Friday, former Penn State president Graham Spanier was found guilty on one count of endangering the welfare of children in a trial related to his role in the Jerry Sandusky sex abuse scandal.  In an email to the Chronicle of Higher Education this week, PSU trustee Albert Lord had sharp words for the victims of Sandusky, who was found guilty on 45 of 48 child-sex abuse charges in June of 2012 and is currently serving a sentence of at least 30 years.

“Running out of sympathy for 35 yr old, so-called victims with 7 digit net worth,” the trustee wrote in a portion of the email. “Do not understand why they were so prominent in trial. As you learned, Graham Spanier never knew Sandusky abused anyone.”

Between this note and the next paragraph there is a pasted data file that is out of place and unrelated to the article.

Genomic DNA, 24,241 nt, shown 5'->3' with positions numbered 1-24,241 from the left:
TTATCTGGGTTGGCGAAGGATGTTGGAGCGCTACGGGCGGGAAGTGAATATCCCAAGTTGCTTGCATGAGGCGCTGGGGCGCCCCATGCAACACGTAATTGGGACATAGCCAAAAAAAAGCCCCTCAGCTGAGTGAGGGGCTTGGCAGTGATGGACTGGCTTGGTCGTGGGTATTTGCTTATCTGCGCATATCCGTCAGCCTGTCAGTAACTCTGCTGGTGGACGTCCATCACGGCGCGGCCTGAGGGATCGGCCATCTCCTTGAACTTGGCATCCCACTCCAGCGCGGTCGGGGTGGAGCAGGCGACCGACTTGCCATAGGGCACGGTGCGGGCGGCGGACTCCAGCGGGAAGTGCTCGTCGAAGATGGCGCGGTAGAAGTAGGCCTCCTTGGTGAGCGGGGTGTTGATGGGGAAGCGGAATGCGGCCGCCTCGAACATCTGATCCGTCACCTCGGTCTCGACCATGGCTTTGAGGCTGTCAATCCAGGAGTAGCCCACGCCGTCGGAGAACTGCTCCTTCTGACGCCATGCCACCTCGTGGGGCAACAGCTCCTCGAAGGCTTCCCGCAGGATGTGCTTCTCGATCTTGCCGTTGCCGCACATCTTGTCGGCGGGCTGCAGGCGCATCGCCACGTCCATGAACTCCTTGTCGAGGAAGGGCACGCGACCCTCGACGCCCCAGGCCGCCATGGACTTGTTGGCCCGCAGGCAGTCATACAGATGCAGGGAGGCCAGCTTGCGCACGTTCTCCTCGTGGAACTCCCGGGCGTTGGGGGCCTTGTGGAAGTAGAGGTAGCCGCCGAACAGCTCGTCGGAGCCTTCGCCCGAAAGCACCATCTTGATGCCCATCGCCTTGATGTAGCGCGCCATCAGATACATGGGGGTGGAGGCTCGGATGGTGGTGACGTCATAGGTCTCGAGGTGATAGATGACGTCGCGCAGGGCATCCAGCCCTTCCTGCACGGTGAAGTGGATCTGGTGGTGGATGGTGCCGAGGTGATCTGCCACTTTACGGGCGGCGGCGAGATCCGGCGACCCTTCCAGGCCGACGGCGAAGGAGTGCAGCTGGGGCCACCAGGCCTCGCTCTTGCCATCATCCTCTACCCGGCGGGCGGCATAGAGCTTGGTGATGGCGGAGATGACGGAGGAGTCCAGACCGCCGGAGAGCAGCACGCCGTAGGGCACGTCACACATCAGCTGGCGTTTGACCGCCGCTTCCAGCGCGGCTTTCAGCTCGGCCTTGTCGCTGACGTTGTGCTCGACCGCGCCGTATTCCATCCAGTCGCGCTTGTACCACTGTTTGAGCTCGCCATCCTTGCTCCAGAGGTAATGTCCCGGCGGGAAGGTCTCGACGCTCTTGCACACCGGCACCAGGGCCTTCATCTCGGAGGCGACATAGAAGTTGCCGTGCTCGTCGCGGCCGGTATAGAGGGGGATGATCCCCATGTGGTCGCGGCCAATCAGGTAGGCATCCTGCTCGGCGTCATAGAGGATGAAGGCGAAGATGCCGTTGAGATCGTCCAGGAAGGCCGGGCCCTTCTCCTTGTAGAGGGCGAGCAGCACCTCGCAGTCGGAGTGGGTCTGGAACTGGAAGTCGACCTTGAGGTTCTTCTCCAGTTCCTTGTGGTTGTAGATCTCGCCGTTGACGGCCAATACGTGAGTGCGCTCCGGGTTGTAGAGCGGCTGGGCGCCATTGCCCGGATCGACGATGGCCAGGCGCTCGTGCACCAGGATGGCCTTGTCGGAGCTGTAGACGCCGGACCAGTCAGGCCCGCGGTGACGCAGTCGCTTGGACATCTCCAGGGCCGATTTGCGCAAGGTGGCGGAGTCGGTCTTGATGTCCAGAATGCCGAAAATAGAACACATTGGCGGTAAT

Spanier was found not guilty on two other charges, a second count of child endangerment and one count of criminal conspiracy.

In a statement, the chairman of the school’s board of trustees, Ira Lubert, attempted to distance the body from Lord’s comments.

“Al Lord’s comments are personal and do not represent the opinions of the board or the university.”

Sun Belt commish issues statement on Arkansas gun law

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A highly-charged state law continues to garner the attention of the college football world.